Cinq faits marquants sur l’eau, l’assainissement et l’hygiène dans le monde

Près d’un tiers de la population mondiale est privée d’accès à l’eau potable

Eau, assainissement et hygiène

L’eau potable et l’accès aux articles d’assainissement et d’hygiène sauvent des vies. Ces articles de première nécessité sont essentiels à la survie et au développement, et leur insuffisance peut provoquer des maladies, accroître la pauvreté et même entraîner la mort.

Voici 5 faits marquants sur l’eau, l’assainissement et l’hygiène dans le monde :

1. 2,2 MILLIARDS DE PERSONNES, SOIT PRÈS D’UN TIERS DE LA POPULATION MONDIALE, SONT PRIVÉES D’ACCÈS À L’EAU POTABLE

Summary .Pamela (15) and her younger sister Monica (8) are essentially orphans. Their father passed away in 2009, and their mother left them in 2013 to find work in South Africa. They depend on the generosity of their neighbours for food, and live in perpetual fear of abuse, since they have no adult to look after, or protect them. The borehole in their village (built by the government) broke down over a year ago. Now their only options for water are an open well 200m away, which is filled with dirty water, or for Pamela to make a 4km walk with the 20l bucket of water on her way home from school. The ANCP WASH program will provide hygiene and sanitation training to their school, and the community. But it will be up to the community to built a VIP toilet for the girls, and up to the girls to bring home the learnings they receive at school. Though CARE plans to repair their nearby borehole, it has not been confirmed in the plans as yetPamela’s story in his/her own words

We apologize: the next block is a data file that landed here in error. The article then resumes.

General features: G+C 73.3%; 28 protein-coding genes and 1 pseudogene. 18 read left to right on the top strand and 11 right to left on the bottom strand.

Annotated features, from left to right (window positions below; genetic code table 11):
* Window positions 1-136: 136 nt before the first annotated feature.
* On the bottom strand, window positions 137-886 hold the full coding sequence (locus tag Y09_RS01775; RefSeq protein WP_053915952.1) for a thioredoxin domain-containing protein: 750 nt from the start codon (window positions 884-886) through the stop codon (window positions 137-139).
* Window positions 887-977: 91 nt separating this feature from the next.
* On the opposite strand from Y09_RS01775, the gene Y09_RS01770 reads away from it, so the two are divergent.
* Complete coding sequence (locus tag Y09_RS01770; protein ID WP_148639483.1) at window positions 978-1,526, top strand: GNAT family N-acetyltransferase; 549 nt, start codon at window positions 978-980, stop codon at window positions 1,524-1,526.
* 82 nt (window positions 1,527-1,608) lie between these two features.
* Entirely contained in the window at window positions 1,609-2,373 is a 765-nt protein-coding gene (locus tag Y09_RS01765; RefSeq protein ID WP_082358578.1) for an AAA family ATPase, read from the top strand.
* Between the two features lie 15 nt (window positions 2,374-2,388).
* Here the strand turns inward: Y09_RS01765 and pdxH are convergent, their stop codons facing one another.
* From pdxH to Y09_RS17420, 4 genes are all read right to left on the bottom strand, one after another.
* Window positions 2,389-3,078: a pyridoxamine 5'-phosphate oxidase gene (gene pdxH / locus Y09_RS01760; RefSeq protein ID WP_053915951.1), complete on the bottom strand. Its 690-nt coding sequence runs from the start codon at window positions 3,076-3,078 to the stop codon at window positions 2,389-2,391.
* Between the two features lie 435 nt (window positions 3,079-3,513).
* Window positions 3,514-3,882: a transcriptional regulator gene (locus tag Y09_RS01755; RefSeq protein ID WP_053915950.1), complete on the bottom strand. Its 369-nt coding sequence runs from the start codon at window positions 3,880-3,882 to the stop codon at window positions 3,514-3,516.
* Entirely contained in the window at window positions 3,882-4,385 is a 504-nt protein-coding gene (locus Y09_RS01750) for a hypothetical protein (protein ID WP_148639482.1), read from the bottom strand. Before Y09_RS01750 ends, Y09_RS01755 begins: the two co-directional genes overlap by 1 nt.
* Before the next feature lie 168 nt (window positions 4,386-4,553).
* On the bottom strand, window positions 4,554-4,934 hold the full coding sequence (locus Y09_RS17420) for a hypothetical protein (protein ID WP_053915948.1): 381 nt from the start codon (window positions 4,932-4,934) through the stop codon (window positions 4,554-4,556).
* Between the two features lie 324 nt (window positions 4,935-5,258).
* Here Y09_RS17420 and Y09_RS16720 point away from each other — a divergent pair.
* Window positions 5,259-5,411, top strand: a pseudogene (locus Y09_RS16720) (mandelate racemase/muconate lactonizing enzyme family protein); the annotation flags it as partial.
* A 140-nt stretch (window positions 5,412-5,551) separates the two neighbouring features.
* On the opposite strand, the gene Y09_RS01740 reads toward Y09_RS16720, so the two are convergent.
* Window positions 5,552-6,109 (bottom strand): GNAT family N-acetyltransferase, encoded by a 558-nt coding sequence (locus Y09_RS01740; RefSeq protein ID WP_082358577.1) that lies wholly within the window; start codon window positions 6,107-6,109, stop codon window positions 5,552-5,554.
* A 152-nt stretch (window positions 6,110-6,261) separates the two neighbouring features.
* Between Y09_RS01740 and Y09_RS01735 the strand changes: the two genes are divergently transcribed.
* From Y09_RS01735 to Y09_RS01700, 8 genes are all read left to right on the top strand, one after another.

My name is Pamela.  My sister’s name is Monica.  She is eight and I am 15. I am in Grade 6 and Monica is in Grade 3.
We live alone, the two of us.
Our father passed away in 2009.
He used to work on farms. He got sick and was taken to hospital where he passed away.
Our mother went to Johannesburg and hasn’t come back.
One day she said “I am going to see a friend.” She left and never came back.
She left in January.
She went to look for a job.
I don’t know if she found one. We hear from her every now and then. She said to call her and let her know when we run out of food so she can send money. Sometimes she sends a small amount of moneyIt’s very painful to think about our mother. She has been gone for a long time and we are left alone. We miss her so much.
Since my mother has left us, I have to plan everything and make all the decisions. I do all the washing. I have to cook all the meals. Usually I cook sadza and vegetables.
We don’t have many friends. I only have two and Monica only has one.